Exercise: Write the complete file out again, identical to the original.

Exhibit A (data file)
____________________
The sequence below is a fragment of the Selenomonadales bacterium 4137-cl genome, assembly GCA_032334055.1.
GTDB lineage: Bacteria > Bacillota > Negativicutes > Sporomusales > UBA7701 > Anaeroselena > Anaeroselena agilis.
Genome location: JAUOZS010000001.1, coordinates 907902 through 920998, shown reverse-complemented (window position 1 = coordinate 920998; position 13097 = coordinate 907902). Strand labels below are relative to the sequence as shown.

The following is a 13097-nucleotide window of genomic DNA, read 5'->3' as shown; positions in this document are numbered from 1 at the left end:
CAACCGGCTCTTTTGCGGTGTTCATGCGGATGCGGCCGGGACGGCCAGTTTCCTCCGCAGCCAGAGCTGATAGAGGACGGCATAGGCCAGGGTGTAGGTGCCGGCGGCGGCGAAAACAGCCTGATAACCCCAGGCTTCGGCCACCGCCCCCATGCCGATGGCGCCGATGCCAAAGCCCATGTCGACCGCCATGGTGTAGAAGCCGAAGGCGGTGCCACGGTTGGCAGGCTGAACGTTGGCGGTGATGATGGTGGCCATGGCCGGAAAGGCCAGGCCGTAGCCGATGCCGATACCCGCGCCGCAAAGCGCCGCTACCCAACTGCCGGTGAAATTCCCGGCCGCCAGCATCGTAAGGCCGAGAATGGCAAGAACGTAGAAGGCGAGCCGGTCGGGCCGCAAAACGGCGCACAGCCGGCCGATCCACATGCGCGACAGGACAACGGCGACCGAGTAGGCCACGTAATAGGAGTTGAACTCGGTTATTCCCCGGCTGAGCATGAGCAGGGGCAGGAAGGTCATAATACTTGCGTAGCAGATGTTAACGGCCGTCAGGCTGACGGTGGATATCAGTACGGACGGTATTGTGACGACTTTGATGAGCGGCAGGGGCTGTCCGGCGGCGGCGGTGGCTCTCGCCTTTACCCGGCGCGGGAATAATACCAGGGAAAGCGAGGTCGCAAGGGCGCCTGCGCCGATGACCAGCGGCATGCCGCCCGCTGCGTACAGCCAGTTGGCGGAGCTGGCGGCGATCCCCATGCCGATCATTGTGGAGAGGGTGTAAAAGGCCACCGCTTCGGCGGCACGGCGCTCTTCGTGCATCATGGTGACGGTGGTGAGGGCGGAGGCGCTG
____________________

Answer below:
The sequence below is a fragment of the Selenomonadales bacterium 4137-cl genome, assembly GCA_032334055.1.
GTDB lineage: Bacteria > Bacillota > Negativicutes > Sporomusales > UBA7701 > Anaeroselena > Anaeroselena agilis.
Genome location: JAUOZS010000001.1, coordinates 907902 through 920998, shown reverse-complemented (window position 1 = coordinate 920998; position 13097 = coordinate 907902). Strand labels below are relative to the sequence as shown.

The following is a 13097-nucleotide window of genomic DNA, read 5'->3' as shown; positions in this document are numbered from 1 at the left end:
CAACCGGCTCTTTTGCGGTGTTCATGCGGATGCGGCCGGGACGGCCAGTTTCCTCCGCAGCCAGAGCTGATAGAGGACGGCATAGGCCAGGGTGTAGGTGCCGGCGGCGGCGAAAACAGCCTGATAACCCCAGGCTTCGGCCACCGCCCCCATGCCGATGGCGCCGATGCCAAAGCCCATGTCGACCGCCATGGTGTAGAAGCCGAAGGCGGTGCCACGGTTGGCAGGCTGAACGTTGGCGGTGATGATGGTGGCCATGGCCGGAAAGGCCAGGCCGTAGCCGATGCCGATACCCGCGCCGCAAAGCGCCGCTACCCAACTGCCGGTGAAATTCCCGGCCGCCAGCATCGTAAGGCCGAGAATGGCAAGAACGTAGAAGGCGAGCCGGTCGGGCCGCAAAACGGCGCACAGCCGGCCGATCCACATGCGCGACAGGACAACGGCGACCGAGTAGGCCACGTAATAGGAGTTGAACTCGGTTATTCCCCGGCTGAGCATGAGCAGGGGCAGGAAGGTCATAATACTTGCGTAGCAGATGTTAACGGCCGTCAGGCTGACGGTGGATATCAGTACGGACGGTATTGTGACGACTTTGATGAGCGGCAGGGGCTGTCCGGCGGCGGCGGTGGCTCTCGCCTTTACCCGGCGCGGGAATAATACCAGGGAAAGCGAGGTCGCAAGGGCGCCTGCGCCGATGACCAGCGGCATGCCGCCCGCTGCGTACAGCCAGTTGGCGGAGCTGGCGGCGATCCCCATGCCGATCATTGTGGAGAGGGTGTAAAAGGCCACCGCTTCGGCGGCACGGCGCTCTTCGTGCATCATGGTGACGGTGGTGAGGGCGGAGGCGCTG